I would not describe the Singer 328K as “treadle ready”. It took a lot of work to get it set up, and even now there is barely room for the treadle belt. Maybe someday I’ll get a replacement handwheel that works better for this machine.

Would I recommend this machine for treadling? Not really. It’s not terrible, but it takes some modifications to make it work and it sews slowly since the pulley on the handwheel is so large. It should be a good machine for teaching young kids to sew on, though, since it treadles slowly and easily. I just happen to have a couple of kids I’m teaching to sew, so maybe this isn’t a bad thing.

Posted in Treadle Sewing Machines

A Treadle and a Quilt

Singer 127

After my recent sewing area re-arrangement to accommodate my new Singer 401A, my antique Singer 127 treadle sewing machine is now accessible instead of being buried behind my main sewing machine. I haven’t sewn much on this machine, since the stitches were uneven and the tension went from tight to loose every few stitches.

I decided to try to fix it up some more. I polished the rust off of the tension disks, cleaned some bits of ancient thread from under the spring in the shuttle, and replaced the missing oil wick. I also switched out the tension dial and worn feed dogs with the ones from my parts machine. After a good oiling, this 99 year old sewing machine works almost as good as new. The tension is a bit fiddly, but it’s making pretty decent stitches now.

Unlike modern home sewing machines with plastic gears that choke on thick fabric, this machine will happily sew through anything that I can fit under the presser foot. It doesn’t like topstitching thread, though, so I won’t be using it to make jeans.

After fixing up this sewing machine, I wanted to sew something with it. I decided to sew a baby quilt for my niece-to-be, which has been on my to-do list, and it’s a project that only requires straight stitches.

Surprisingly, my modern snap-on quarter inch foot works perfectly with this machine. It works even better than the original presser foot, which tends pull the fabric to the side when I sew near the edge of the fabric. My walking foot works with this machine, too.

Singer 127 with quilting foot

I love looking at those patent dates on the slide plate (the slide plate came off of an older machine).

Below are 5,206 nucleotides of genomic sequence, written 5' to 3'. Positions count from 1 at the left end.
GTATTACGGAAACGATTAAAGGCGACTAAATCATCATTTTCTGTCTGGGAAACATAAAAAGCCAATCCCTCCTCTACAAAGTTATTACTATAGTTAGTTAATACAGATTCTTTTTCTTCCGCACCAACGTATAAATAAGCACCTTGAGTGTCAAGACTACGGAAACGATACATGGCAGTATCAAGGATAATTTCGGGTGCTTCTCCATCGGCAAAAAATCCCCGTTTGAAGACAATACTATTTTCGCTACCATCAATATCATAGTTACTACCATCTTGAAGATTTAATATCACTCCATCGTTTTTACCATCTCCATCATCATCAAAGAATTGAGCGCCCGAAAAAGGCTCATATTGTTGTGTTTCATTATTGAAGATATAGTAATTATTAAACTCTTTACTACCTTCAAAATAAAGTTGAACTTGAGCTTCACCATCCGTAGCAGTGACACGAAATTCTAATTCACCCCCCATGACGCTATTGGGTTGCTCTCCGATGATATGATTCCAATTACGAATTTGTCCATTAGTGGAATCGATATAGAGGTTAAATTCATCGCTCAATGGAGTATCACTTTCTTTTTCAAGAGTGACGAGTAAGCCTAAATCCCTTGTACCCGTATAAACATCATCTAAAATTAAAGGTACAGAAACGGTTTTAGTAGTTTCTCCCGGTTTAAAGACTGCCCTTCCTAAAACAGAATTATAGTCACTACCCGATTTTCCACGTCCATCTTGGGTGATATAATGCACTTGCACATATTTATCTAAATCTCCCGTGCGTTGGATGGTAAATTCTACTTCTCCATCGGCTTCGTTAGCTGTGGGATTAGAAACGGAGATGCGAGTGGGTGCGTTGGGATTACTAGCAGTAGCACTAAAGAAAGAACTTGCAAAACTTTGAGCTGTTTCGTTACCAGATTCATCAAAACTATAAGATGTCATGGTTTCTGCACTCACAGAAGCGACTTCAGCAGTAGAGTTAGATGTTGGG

Singer 27 slide plate patent dates

I’ve never been a huge fan of quilting, but this time I added an ingredient that made it so much easier and more accurate – cornstarch. I used one teaspoon of cornstarch per cup of water, sprayed it on the fabric, let it soak in for a few minutes, then pressed the fabric dry before cutting out the pieces. I highly recommend starching when quilting – it is so worth the extra time.

Here’s the finished rainbow heart quilt, sewn entirely on my antique treadle sewing machine:



Posted in Sewing

Creating Tiled PDFs in Inkscape

Do you want to make professional looking print-at-home PDF patterns? How about doing it with free software?

There are many ways to create a tiled PDF pattern. Here’s how I do it in Inkscape, which is a free vector graphics program. I wrote another post on getting started with Inkscape, so check that out to see tips for getting started with Inkscape and work-arounds for some of the bugs I’ve run into.

If you want to see what my finished PDF patterns looks like using this method, download one of my free patterns from Craftsy.

I made an example .svg file that you can use to follow along with the steps below. Click the download button in Google Drive to save it to your computer (that upper bar auto-hides, so move your mouse cursor to the top of the screen to see it). Feel free to copy and paste from this file if you want to save yourself some work making borders, test squares, and alignment marks. It is set up for 8 1/2″ x 11″ paper, with a 7″ x 10″ pattern area.


Decide what size border you want on each sheet. I usually use 7″ x 10″. You may need to match a standard size if you are uploading your pattern somewhere – for example Burda style border size is 6.625” by 10”. Pick a size that will print well on both 8 1/2″ x 11″ paper and A4 paper.

Note: I don’t suggest using strokes thicker than 0.5 px for any borders that are used as match lines, test squares, etc. I make my pattern lines 0.5 px, too, so that they can be cut accurately.

In Inkscape, draw a rectangle the size you chose for your border. Use a thin stroke and no fill. Turn on object snaps and make sure snap nodes or handles is selected. Duplicate the rectangle and create a grid big enough to fit all of your pattern pieces on.

Fit copies of your pattern pieces into the grid, and draw and label alignment marks. Make sure to add test squares so people can check that they printed to the correct scale. Make the test squares a minimum of 2″ x 2″ (5 cm x 5 cm), and make sure the stroke is 0.5 px or thinner. I’ve seen 1″ test squares drawn with a marker, and they are useless.

pattern in grid

Now group all of your pattern pieces and the grid together so you can click on it as one object (select the objects, then press Ctrl-G).

In the page layout area, draw a rectangle the size of the paper (snap to the page border), then another one inside it that is 7″ by 10″. Make sure the inner rectangle is on top (select the rectangle, then use PageUp and PageDown keys to change which object is on top). It helps to temporarily set the fill for each rectangle to a different partially transparent color so you can see what’s going on.